Far more intriguing are the "New" New Orleans dishes from Soa Davies, a former Le Bernardin chef who consulted on Treme's set and actually cooked the dishes served on camera in Desautel's. Among my favorites are the green onion pancakes with seared duck breast and Asian slaw that are a riff on Momofuku's steamed pork buns.

Davies also created the recipe for those famous crawfish ravioli with sea urchin butter that Desautel introduces with unmuted joy: "The happiest moment in my professional life! Maybe by putting this recipe in this book, I won't have to make it anymore."

The Treme cookbook is good enough that those ravioli - and dozens of the other genuine New Orleans flavors illuminated within - will survive long after HBO pulls the plug.

LaDonna's Microwave Pralines

Makes 24 to 34 two-inch pralines

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1 pound light brown sugar

1 cup heavy cream, plus 1 to 3 teaspoons cream or milk for thinning batter

2 tablespoons light corn syrup

2 cups pecan halves, cut in half again

4 tablespoons unsalted butter, at room temperature, cut into four pieces

1 tablespoon vanilla extract

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1. Line a heatproof surface like a countertop or two baking sheets with wax paper.

2. In an 8-cup, microwave-safe glass measuring cup with a handle (or a Pyrex mixing bowl), combine the brown sugar, cream, and corn syrup, mixing until all the sugar lumps are dissolved and the batter is well blended.

3. Position the measuring cup in the microwave so you can see how the batter inside measures; the batter will be at or near the 2½-cup mark. Microwave on high without covering or stirring, watching it continuously, until the mixture slowly bubbles up to slightly higher than the 8-cup mark, and then deflates to near the 4½-cup mark, 10 to 16 minutes (depending on how quickly your microwave cooks).

4. Do not open the microwave during the cooking process and, if in doubt, cook for less time, not more. (If you want to make praline sauce instead of pralines, let the batter cook as directed until it has expanded to slightly over the 8-cup mark and then has slowly deflated to the 7-cup mark. Use warm or at room temperature. Refrigerate leftovers, tightly covered, for up to 1 week.)

4. Carefully remove the very hot measuring cup from the microwave and, using a sturdy metal mixing spoon, gently stir in the pecans, butter, and vanilla, being careful to not splash any of the hot mixture on your skin. Continue stirring, until the mixture is noticeably less glossy, about 3 minutes.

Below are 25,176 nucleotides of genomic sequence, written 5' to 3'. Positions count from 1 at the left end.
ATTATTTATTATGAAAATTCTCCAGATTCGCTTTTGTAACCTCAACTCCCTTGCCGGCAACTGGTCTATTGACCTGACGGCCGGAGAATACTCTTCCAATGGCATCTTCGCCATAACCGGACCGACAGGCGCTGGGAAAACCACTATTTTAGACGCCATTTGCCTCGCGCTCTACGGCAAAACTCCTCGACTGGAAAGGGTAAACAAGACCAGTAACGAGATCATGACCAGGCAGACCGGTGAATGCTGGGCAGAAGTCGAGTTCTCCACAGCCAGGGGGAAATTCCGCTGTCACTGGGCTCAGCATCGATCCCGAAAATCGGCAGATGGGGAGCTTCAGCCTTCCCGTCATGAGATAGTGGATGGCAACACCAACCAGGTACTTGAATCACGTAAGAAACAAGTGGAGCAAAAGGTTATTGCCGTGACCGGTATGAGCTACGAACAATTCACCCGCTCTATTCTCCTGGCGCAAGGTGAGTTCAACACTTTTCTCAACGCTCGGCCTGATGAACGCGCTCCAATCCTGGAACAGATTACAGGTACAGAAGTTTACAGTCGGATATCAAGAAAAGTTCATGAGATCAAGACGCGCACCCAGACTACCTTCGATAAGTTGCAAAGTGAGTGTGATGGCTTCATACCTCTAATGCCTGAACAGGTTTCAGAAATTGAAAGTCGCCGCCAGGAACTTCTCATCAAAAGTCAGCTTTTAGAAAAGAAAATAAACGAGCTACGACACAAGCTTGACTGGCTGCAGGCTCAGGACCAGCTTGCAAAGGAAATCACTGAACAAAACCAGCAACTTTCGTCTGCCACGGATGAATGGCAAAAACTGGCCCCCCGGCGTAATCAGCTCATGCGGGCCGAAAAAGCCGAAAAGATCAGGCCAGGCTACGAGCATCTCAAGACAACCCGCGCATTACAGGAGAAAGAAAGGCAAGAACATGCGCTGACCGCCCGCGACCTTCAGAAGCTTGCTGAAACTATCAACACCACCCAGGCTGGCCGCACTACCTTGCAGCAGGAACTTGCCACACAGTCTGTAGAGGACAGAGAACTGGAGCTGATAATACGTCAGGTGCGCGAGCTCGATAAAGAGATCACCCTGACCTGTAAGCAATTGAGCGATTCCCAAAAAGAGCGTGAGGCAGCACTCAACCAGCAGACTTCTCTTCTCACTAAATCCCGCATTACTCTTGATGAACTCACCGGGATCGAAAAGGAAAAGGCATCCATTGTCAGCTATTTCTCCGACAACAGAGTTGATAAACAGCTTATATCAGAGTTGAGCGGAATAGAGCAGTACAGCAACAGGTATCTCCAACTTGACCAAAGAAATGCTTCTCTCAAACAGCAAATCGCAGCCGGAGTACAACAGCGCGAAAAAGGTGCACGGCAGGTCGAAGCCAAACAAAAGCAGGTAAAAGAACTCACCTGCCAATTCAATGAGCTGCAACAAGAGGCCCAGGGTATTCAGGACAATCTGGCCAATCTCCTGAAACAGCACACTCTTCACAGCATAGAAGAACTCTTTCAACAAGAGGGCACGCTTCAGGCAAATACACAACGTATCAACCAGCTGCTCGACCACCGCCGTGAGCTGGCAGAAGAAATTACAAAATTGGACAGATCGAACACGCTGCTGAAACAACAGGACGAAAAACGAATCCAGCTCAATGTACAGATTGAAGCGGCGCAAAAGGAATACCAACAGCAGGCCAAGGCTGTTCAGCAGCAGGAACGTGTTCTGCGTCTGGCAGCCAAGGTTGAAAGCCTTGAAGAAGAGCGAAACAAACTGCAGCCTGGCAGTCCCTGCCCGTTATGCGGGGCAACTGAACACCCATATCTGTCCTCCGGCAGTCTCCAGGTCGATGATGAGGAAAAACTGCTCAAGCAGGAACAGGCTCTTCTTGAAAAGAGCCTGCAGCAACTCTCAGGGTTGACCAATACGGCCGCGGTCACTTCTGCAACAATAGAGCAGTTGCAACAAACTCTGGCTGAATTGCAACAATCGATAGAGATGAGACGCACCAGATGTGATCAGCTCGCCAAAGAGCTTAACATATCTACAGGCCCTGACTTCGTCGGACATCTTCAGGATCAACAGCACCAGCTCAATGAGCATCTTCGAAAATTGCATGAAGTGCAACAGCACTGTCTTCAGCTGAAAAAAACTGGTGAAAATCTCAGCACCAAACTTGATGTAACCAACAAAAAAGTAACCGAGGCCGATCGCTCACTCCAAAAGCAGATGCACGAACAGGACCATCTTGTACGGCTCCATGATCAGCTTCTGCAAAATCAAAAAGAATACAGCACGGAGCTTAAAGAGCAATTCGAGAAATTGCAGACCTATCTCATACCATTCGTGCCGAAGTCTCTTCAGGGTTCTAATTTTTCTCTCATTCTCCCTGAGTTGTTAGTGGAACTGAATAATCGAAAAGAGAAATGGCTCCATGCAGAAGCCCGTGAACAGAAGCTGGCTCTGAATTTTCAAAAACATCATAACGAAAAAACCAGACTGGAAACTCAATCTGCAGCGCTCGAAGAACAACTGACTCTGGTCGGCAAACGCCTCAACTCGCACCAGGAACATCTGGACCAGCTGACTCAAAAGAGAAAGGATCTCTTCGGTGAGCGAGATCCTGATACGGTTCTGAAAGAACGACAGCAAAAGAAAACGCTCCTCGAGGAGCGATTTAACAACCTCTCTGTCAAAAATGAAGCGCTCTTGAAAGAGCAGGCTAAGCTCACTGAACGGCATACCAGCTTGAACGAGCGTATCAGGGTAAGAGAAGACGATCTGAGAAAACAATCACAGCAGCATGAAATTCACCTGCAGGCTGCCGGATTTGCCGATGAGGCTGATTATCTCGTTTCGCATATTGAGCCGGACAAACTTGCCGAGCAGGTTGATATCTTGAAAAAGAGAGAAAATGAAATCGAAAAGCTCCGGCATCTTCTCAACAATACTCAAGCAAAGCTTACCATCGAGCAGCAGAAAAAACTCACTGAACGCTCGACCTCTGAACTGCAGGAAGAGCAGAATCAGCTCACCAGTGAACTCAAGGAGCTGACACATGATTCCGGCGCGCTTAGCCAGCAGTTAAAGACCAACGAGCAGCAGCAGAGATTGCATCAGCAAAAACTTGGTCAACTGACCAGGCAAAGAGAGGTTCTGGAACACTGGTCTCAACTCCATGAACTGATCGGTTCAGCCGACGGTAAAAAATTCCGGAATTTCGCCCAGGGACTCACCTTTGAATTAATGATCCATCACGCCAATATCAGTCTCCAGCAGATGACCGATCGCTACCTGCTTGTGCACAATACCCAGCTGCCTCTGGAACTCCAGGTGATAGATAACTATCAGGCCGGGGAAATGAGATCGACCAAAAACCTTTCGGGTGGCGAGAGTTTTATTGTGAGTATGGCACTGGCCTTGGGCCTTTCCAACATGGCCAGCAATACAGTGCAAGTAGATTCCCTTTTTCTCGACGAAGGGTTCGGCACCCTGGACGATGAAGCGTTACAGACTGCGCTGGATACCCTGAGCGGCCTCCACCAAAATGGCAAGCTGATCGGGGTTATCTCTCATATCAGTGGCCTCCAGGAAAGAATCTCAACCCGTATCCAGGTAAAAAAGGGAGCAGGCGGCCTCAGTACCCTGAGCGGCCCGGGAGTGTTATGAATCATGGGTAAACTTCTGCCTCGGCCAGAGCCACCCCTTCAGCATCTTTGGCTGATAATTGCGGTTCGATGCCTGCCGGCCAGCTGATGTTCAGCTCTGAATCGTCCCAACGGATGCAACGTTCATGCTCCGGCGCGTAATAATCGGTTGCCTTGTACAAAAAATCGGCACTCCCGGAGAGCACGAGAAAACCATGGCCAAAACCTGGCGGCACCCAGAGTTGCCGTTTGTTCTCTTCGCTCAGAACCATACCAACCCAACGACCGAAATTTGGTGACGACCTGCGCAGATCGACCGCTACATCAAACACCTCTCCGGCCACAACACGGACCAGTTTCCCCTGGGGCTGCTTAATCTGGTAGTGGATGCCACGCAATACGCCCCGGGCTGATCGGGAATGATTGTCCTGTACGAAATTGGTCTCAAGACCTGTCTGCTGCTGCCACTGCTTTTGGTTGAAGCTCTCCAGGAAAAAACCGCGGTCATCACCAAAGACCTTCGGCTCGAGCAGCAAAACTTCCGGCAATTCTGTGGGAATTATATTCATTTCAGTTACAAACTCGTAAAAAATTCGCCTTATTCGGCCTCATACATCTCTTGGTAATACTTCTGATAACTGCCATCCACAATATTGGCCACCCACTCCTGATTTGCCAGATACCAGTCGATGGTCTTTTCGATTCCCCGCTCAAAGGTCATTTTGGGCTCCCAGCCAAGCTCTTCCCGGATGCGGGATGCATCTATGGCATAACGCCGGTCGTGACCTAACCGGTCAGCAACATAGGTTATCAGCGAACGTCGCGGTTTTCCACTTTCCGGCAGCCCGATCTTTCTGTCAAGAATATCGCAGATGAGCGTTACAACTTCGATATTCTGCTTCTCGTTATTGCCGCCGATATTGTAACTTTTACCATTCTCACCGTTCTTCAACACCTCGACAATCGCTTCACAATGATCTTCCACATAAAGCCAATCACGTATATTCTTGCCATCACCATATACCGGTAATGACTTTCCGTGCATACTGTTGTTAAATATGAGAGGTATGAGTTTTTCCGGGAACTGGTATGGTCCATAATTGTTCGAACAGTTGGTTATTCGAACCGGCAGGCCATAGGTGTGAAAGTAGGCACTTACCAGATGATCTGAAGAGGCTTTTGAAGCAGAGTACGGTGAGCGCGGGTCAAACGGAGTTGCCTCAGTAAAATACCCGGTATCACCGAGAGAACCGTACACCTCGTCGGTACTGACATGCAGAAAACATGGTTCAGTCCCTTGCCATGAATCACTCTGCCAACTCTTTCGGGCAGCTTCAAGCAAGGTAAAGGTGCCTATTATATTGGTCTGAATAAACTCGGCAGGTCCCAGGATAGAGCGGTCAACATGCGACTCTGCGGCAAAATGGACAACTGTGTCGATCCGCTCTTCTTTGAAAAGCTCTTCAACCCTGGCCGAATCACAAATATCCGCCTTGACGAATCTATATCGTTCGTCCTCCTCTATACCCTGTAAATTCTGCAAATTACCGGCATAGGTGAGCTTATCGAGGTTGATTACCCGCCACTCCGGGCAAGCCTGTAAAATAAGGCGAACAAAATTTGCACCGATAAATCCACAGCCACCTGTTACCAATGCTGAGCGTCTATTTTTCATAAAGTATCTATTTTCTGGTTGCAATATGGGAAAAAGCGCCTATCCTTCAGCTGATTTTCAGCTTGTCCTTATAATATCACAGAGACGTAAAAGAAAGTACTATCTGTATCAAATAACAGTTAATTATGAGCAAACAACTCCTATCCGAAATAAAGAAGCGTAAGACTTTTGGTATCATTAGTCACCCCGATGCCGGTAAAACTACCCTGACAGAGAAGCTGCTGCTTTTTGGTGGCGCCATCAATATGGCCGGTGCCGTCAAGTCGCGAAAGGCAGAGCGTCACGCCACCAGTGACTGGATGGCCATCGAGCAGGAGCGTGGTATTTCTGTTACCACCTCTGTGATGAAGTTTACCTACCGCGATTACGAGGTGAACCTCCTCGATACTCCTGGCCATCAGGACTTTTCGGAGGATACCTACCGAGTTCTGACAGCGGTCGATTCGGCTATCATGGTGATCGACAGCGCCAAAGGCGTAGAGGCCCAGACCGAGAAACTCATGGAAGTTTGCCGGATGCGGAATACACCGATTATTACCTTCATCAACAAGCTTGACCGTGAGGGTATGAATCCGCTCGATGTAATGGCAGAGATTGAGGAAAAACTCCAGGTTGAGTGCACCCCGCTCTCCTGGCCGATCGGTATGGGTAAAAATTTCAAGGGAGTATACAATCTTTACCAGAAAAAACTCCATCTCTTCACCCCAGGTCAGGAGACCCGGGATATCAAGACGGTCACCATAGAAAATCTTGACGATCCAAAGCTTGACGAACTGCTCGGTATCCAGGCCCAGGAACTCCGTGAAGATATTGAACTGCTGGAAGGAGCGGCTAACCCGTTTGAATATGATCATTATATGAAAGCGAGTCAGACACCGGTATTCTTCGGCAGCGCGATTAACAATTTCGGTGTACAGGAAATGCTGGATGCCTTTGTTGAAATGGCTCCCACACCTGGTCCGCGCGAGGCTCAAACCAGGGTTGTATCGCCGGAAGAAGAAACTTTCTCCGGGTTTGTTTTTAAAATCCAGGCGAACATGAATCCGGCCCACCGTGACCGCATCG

5. Working quickly, and using two spoons, scoop rounded tablespoonfuls of the mixture onto the wax paper, about 1 inch apart, using a second tablespoon to push the batter off the mixing spoon. If necessary, thin the batter with the remaining 1 to 3 teaspoons of cream as you reach the end of the batter and it thickens as it cools. Let the pralines cool to room temperature, about 20 minutes, then serve as soon as possible. Any leftovers can be stored in an airtight container at room temperature for up to 4 days.

Per praline (based on 34): 123 calories; 1 gram protein; 15 grams carbohydrates; 14 grams sugar; 7 grams fat; 8 milligrams cholesterol; 15 milligrams sodium; trace dietary fiber.EndText

Desiree's Creole Succotash

Makes 8 main-course servings

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2 tablespoons unsalted butter

One 28-ounce can crushed tomatoes

1 yellow onion, chopped

1 green bell pepper, seeded and chopped

2 celery stalks, chopped

1 pound fresh or frozen okra, trimmed and cut crosswise into 1-inch pieces

1 pound fresh or frozen lima beans

1 pound fresh or frozen corn

1 pound smoked pork sausage, cut crosswise into 3/4-inch slices

1 pound boneless smoked ham, cut into 1-inch cubes

2 bay leaves

Pinch of dried thyme

1/2 to 1 cup water, if needed

Salt and pepper, to taste

1 pound medium shrimp, peeled and deveined

Hot cooked rice for serving

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1. In a large heavy-bottomed saucepan or Dutch oven over medium heat, melt the butter. Add the tomatoes, onion, bell pepper, and celery, and stir to coat well in the fat. Cook, uncovered, stirring occasionally, until the vegetables are tender, 10 to 15 minutes.